Describes an apparatus for preparing a biological sample for PCR analysis. The apparatus has an inlet for receiving the sample and a sieve through which the sample is forced by screwing down an inlet cap. A lysis solution between two rupturable seals is effective to disrupt the cells of the sample and release nucleic acid. The apparatus is mounted releasably on a PCR machine having a motor releasably coupled with a drive mechanism in the apparatus to effect a rotary and a vertical up-and-down movement of its components. The apparatus has a transparent cuvette and a needle extending to the lower end of the cuvette, by which the prepared sample is dispensed to the cuvette for PCR analysis.

The Scan

Shape of Them All

According to BBC News, researchers have developed a protein structure database that includes much of the human proteome.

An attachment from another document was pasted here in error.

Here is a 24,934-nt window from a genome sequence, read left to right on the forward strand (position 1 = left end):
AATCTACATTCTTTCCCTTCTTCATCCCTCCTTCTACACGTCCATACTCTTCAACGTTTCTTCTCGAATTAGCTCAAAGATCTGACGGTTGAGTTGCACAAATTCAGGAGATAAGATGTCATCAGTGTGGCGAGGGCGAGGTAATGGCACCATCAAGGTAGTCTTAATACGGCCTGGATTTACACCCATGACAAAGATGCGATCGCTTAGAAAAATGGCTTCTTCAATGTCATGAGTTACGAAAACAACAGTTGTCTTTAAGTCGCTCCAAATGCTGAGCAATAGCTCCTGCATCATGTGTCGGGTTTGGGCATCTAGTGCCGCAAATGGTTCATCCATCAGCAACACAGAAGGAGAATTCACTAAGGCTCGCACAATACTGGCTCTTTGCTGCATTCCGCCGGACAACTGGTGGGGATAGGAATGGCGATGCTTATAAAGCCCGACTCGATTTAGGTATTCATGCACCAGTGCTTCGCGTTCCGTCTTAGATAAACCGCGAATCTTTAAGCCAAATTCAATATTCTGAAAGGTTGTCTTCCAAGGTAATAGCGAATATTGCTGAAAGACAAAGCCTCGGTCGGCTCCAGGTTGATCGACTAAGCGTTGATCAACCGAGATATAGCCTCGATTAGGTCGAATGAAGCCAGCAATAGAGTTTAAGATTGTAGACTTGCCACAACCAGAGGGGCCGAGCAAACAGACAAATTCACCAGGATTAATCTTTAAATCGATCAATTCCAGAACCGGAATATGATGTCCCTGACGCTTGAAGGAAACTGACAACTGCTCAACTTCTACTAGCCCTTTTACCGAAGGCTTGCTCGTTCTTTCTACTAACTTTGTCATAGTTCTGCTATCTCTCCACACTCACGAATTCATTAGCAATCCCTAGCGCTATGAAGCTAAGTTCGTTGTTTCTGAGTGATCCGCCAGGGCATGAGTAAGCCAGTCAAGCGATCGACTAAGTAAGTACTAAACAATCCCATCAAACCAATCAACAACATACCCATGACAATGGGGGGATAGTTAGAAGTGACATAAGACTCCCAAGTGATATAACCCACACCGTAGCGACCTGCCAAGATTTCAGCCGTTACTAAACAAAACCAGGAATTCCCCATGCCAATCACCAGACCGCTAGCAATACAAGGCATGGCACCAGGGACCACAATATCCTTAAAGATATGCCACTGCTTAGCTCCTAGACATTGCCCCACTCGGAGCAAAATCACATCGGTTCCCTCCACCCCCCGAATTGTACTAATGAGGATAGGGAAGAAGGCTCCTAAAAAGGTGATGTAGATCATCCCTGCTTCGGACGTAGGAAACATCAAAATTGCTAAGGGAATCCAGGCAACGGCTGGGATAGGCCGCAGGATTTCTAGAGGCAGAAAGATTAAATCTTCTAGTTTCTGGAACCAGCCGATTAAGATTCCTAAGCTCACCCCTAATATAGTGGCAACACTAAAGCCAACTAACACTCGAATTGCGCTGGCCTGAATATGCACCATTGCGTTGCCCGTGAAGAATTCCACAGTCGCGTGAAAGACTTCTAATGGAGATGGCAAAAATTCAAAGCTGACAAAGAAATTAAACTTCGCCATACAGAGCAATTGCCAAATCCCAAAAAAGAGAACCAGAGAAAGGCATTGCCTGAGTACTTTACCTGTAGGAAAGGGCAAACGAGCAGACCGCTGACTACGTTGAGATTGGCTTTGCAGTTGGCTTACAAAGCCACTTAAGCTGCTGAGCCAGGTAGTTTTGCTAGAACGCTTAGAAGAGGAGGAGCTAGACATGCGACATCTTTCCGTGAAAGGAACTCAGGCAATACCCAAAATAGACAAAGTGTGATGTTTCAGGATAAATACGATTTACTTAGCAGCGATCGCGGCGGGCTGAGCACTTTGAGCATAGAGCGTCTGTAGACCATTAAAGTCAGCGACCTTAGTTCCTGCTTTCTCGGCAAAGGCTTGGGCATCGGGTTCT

For Flu and More

The Wall Street Journal reports that several vaccine developers are working on mRNA-based vaccines for influenza.

To Boost Women

China's Ministry of Science and Technology aims to boost the number of female researchers through a new policy, reports the South China Morning Post.

Science Papers Describe Approach to Predict Chemotherapeutic Response, Role of Transcriptional Noise

In Science this week: neural network to predict chemotherapeutic response in cancer patients, and more.